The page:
VW Polo 2018 1.0 TSI 95 - Extended service intervals - barney100

My V70D 2008 service book quotes 12500 mile intervals. 10,000 miles is my aim.

VW Polo 2018 1.0 TSI 95 - Extended service intervals - Smileyman

I drive a SEAT Toledo (Skoda Rapid clone) with the 1.0 110 engine - I drive about 20k miles a year, a mixture of urban, high speed and cross country driving, I have the car serviced every 9k miles, OK it's a nuisance to have to visit the dealer but my aim is to keep the car long term, well over 100k miles - I'm not interested in saving a few pence in long life servicing as it is not proven to be better for long engine life.

If my motoring profile were to change I'd still want 9k or annual oil changes, I did that with my previous car (Nissan Primera) and that reached over 180k miles

Edited by Smileyman on 23/02/2019 at 17:05

VW Polo 2018 1.0 TSI 95 - Extended service intervals - concrete

Cannot see the point of extended service intervals for a 1.0 petrol engine mini car. The ESI was designed for high mileage vehicles, usually larger cars with larger engines, mainly diesel which are basically motorway cruisers. My Superb 1.9PD TDi 130 was on ESI and the car computer generally asked for a service at about 19K miles or about every 8 months or so when I was working and travelling a lot. The oil was the important factor, the synthetic oil is expensive by comparison to mineral oil but essential for ESI. I did over 200K in my car and used about 4 litres of top up oil in that time. Not too sure if there was a financial saving but there certainly was a time saving. Horses for courses.

Cheers Concrete

VW Polo 2018 1.0 TSI 95 - Extended service intervals - SteveLee

There's a double whammy with modern long service intervals set to appease the lease market, oil filters have become more porous (to stop them clogging during extended drain intervals) and modern oil is formulated to suspend particles that make it through the filter in the oil rather than let them sink to create sludge. Wear particles suspended in the oil don't really matter to the plain bearings with their relatively large clearances - but to the timing chains with their tiny running clearances, your high-tech, extended-interval oil is now an effective grinding paste. If you're keeping the car (or intend to) change the oil between services - particularly if your engine has a timing chain.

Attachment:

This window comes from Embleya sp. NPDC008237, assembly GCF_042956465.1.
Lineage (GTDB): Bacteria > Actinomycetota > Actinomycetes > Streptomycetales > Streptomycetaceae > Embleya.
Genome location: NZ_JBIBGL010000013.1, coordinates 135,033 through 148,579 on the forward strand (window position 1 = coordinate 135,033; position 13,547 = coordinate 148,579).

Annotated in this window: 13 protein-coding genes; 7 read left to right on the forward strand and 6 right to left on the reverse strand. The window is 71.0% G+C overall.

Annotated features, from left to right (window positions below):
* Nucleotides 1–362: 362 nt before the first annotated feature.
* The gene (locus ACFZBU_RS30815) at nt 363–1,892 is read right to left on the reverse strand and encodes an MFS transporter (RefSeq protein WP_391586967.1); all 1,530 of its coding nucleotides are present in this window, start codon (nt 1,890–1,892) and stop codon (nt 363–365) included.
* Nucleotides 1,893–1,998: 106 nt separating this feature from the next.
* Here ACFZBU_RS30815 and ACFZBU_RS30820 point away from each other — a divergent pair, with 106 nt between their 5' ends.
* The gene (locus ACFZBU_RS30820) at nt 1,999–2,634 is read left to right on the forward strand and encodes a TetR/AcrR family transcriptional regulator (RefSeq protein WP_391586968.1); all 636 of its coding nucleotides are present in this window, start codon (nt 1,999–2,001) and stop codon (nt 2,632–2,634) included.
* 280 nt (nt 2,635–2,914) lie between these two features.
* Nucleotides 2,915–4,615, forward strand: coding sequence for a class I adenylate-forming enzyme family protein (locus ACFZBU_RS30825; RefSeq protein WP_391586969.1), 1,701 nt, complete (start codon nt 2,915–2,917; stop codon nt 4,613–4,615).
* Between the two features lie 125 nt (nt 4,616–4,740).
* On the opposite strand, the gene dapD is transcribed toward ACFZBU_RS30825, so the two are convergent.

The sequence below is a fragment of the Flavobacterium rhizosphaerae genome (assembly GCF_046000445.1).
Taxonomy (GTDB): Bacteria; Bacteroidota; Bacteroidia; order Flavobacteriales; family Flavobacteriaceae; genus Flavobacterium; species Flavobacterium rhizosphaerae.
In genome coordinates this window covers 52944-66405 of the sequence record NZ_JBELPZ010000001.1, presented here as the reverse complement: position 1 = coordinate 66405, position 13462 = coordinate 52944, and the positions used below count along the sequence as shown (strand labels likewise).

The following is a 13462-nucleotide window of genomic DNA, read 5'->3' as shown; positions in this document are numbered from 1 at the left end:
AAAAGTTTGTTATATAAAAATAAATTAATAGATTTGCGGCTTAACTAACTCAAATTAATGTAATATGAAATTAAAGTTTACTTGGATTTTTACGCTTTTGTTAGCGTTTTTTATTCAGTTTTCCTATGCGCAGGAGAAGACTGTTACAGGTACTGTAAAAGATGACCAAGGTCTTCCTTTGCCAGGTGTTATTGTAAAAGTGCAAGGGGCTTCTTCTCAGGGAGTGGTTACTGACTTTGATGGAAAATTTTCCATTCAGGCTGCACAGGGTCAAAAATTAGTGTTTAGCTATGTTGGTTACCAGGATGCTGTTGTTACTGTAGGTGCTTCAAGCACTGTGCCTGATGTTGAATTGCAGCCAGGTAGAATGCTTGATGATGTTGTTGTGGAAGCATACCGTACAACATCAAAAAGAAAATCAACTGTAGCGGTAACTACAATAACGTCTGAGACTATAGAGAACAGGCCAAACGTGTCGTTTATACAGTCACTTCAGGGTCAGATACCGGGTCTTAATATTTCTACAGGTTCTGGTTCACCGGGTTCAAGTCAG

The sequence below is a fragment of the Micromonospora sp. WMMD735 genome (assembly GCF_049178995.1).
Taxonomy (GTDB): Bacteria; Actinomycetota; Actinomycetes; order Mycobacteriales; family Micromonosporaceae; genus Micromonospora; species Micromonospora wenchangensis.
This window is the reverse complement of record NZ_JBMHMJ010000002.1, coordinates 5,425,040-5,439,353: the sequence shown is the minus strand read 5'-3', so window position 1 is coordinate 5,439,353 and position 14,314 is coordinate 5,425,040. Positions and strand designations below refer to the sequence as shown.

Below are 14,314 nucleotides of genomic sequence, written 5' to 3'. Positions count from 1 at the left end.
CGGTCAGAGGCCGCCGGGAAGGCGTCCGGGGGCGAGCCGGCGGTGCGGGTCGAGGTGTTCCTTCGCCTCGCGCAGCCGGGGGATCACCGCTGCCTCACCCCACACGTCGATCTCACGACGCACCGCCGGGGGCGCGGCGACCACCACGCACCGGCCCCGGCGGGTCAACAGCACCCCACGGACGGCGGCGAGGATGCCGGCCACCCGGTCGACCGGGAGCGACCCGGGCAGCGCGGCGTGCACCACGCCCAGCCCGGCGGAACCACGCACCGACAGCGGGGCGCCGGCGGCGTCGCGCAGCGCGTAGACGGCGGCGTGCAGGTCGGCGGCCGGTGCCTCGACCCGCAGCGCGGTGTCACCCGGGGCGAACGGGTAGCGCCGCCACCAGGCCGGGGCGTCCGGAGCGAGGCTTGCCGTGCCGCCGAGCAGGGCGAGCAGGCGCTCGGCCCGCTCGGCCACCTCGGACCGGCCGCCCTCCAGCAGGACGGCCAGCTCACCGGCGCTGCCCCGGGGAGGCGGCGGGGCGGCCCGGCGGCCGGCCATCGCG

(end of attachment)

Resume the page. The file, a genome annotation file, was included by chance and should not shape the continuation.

VW Polo 2018 1.0 TSI 95 - Extended service intervals - cws

I think that's the most succinct and logical answer I've yet read as to why you should change oil at shorter intervals, especially when it comes to chain-driven engines. My C250 is factory-set to intervals of 16000 but I change the oil/filter every 5300miles.

VW Polo 2018 1.0 TSI 95 - Extended service intervals - Engineer Andy

I think that's the most succinct and logical answer I've yet read as to why you should change oil at shorter intervals, especially when it comes to chain-driven engines. My C250 is factory-set to intervals of 16000 but I change the oil/filter every 5300miles.

I think that low a mileage is a bit over the top (though it won't do any harm) - I'd go for every 8k miles or 1yr for expensive European luxury cars with chain driven engines like yours if you do lots of short trips from cold, even with a petrol engine. Most sports cars (supercars) will have short service intervals.

The better engineered, robust, more standard Japanese ones - no, just on the manufacturer's schedule at 1 year or 9k - 12.5k (as per the handbook). Never had a problem going that route on mine. We're more likely to have problems with brakes seizing and warped brake discs if the cars aren't used much. I use mine once a week in the depths of winter, once a fortnight in spring/autumn and up to once every three weeks when it;s hot in summer - just as much to keep the battery in good condition as to stop flat spots and to keep the brakes from binding and discs warping.

VW Polo 2018 1.0 TSI 95 - Extended service intervals - John F

I think a small buzzy engine might chew up the oily molecules faster than a large lazy engine. I would use either expensive long life oil every 20,000 miles or cheap stuff every 10,000 miles. The latter makes economic sense for the 6 - 8,000 mile a year car, and it's always been OK for our family cars. No need to change it just because 365 days have gone by since the last change.

VW Polo 2018 1.0 TSI 95 - Extended service intervals - Leif
I am not sure what defines a small buzzy and lazy big engines, presumably revs. Surely that’s a function of the gearing. My Up was buzzy, my Polo is lazy. So is the driver, but let’s move on. But if a car works at higher revs, then that would surely mean more wear.

Anyway, this made me think, as these modern three pot jobs are working at high compression ratios, with higher tolerances. Doesn’t that suggest they are more susceptible to the effects of wear from metal particles suspended in oil?
VW Polo 2018 1.0 TSI 95 - Extended service intervals - John F
as these modern three pot jobs are working at high compression ratios, with higher tolerances. Doesn’t that suggest they are more susceptible to the effects of wear from metal particles suspended in oil?